Our God

Last night, one of my favorite shows depicted a heroic character preparing for battle. That character had been resurrected from the dead earlier in the season. At one point, he approaches a priest to discuss his uncertainty about whether he will win the battle, and he asks what kind of God would resurrect him only to have him die again. The priest responds, “The God we have.”

Earlier this week I read Genesis 39 and 40, and prepared to address the prevalent problem of what happens when we try to fit God into our own parameters rather than learning about the God we have in the Bible.

You can read the full text here, but this is a summary of Genesis 39: Pharaoh’s chief officer, Potiphar, buys Joseph from the slavers who took him in chapter 37. Joseph lives in the officer’s house and behaves so well that the officer eventually gives him command over almost every element of the home (Gen. 39:1-6). Potiphar’s wife then propositions Joseph, and when Joseph chooses the honorable route and denies the wife, she then finds another way to trap him and remove his garment. When Joseph runs out of the house naked, the wife accuses him of pursuing her (v. 7-18). The officer throws Joseph in prison, where Joseph again behaves very well and eventually takes over almost every element of the institution (v. 19-23).

So we have a rich kid-turned-slave who enters a house and chooses to act honorably. His faithfulness then pays off for a short while, as he gains some authority and respect within the household. And then we watch it all fall apart. 

Joseph ends up in prison, and all we know is that “While he was in jail, the Lord was with Joseph and remained loyal to him. He caused the jail’s commander to think highly of Joseph” (v. 20-21). That’s it.

This is Jacob’s most beloved son, the one who had already been humbled for having grandiose dreams; it seems like his situation is improving, and then he ends up in prison after doing his best to act honorably. In these situations, it’s easy to ask, “What sort of God would allow this?”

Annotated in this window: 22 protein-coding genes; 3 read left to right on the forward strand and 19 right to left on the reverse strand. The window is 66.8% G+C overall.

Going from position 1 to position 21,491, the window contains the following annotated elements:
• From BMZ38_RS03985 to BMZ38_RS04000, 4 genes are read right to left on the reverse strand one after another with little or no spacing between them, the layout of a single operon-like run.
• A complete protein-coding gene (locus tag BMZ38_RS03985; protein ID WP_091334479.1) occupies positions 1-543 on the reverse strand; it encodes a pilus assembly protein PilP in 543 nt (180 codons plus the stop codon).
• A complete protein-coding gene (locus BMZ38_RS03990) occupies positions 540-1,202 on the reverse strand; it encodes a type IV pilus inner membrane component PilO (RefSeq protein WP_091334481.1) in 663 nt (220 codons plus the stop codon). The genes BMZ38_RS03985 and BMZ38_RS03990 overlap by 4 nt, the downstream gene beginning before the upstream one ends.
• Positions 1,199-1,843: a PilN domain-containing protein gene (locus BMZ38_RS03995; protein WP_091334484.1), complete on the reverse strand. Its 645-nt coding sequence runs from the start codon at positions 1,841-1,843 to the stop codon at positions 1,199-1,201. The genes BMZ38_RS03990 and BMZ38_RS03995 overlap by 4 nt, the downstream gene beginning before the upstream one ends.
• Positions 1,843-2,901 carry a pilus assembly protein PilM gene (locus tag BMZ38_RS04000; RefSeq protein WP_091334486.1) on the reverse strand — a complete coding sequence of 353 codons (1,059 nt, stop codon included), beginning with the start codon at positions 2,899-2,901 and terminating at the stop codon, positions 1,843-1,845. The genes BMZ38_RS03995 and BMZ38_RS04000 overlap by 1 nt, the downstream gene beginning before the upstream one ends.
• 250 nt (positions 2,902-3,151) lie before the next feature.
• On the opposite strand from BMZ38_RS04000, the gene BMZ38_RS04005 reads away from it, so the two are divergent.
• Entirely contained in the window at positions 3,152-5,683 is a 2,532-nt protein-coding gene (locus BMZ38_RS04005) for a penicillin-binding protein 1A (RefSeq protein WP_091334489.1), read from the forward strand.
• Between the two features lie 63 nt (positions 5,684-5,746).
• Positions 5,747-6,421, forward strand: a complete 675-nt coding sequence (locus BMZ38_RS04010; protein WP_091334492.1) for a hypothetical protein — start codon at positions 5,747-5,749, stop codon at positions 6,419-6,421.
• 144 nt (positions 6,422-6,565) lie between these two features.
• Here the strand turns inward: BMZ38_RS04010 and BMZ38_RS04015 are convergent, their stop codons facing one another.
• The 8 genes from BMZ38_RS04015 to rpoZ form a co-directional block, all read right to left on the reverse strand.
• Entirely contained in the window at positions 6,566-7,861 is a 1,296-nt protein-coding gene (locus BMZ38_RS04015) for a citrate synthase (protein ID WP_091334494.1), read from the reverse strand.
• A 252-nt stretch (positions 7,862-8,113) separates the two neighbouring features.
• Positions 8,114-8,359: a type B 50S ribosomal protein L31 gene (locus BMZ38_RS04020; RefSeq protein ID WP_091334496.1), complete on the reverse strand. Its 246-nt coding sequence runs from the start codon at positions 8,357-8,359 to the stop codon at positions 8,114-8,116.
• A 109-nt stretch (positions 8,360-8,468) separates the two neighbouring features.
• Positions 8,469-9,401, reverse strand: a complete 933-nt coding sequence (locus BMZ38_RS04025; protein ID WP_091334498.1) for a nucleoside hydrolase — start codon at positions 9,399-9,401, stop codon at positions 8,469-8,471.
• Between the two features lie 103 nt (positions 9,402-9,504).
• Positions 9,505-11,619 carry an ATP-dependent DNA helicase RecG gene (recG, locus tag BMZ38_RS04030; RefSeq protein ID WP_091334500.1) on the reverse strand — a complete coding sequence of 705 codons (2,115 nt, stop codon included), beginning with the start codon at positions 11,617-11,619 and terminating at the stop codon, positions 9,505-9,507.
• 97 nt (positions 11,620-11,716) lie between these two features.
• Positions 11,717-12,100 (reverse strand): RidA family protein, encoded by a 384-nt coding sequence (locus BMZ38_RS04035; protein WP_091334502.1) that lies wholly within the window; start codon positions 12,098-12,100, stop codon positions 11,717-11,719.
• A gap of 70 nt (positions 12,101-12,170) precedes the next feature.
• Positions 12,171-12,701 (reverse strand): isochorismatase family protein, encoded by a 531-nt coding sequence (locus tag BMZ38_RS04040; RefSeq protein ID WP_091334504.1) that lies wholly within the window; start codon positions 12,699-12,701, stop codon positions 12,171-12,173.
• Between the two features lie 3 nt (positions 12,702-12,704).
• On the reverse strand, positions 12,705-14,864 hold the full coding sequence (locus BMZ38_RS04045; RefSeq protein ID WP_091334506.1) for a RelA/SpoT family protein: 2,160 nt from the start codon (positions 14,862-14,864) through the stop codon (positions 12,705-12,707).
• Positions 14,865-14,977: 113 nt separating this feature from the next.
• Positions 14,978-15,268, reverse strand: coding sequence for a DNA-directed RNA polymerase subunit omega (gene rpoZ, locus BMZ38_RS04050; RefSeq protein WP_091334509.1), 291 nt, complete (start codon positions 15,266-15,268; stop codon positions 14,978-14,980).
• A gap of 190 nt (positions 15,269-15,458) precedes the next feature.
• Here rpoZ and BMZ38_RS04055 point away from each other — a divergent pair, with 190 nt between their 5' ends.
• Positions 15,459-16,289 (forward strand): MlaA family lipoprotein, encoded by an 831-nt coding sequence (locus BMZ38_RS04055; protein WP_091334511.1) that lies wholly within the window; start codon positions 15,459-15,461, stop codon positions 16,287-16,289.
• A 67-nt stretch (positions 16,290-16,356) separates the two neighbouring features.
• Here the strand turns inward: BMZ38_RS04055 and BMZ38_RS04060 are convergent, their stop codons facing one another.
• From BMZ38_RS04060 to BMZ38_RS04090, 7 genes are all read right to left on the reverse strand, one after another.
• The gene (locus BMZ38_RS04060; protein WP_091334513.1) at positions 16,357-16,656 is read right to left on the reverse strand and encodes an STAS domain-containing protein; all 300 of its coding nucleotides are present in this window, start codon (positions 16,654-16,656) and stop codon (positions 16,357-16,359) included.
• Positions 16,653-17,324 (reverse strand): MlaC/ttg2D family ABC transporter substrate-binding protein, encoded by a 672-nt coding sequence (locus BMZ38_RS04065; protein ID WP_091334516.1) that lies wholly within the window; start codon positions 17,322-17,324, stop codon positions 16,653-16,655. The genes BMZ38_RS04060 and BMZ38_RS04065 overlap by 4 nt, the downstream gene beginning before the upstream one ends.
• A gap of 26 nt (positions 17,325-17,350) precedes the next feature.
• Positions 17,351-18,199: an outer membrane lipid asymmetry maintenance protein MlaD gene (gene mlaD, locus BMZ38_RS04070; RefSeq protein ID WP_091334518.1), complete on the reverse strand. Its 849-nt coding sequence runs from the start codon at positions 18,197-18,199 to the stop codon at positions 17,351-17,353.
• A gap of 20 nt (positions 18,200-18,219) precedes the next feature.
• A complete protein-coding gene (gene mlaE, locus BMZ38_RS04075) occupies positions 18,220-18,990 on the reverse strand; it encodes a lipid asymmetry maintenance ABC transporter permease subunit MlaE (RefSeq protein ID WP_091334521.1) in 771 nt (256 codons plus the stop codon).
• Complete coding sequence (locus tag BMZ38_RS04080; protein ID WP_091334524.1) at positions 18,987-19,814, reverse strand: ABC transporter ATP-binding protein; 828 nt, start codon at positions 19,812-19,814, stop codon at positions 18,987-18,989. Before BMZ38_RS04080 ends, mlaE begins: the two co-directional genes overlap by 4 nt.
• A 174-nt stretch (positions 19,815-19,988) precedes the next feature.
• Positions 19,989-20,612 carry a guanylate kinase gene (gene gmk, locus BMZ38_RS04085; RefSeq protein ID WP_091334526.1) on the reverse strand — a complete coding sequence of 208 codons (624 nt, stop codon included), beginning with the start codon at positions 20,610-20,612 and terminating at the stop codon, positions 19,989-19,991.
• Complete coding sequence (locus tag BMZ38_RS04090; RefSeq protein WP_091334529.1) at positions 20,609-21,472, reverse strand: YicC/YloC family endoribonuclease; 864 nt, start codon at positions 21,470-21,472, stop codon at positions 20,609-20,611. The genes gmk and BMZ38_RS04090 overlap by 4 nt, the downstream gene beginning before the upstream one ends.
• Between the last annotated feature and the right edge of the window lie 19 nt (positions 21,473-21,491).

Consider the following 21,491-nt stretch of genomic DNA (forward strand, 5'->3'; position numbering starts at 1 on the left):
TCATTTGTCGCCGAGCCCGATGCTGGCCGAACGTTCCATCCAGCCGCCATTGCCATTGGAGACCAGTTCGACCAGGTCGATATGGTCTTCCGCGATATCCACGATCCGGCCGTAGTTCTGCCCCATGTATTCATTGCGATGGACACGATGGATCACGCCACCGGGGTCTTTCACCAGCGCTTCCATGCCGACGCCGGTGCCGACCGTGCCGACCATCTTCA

I have heard many different pastoral responses to those “Why?” questions. In the religious world, we call them questions of “theodicy.”

When I worked as a hospital chaplain, many patients watched their TVs as pastors in the Prosperity Movement encouraged them to pray in a certain way for health and wealth. They suggested that if people only read their Bible enough, prayed correctly, and gave of their finances, then God would heal their suffering. 

But Joseph was righteous. He was faithful and honorable in his work, and we know that God was already with him. God didn’t send him to prison; Potiphar did. God made no requests for Joseph to change, and he also didn’t keep him out of prison or get him out of there promptly. God simply dwelt with Joseph and influenced the jail’s commander.

I have heard other, more progressive pastors reflect on suffering, and draw the conclusion that we cannot pray The Lord’s Prayer’s, “Give us this day our daily bread” if there are still people in our world who only eat every three days. Instead, we should move away from texts and prayers that don’t fix all of the suffering that we see in the world.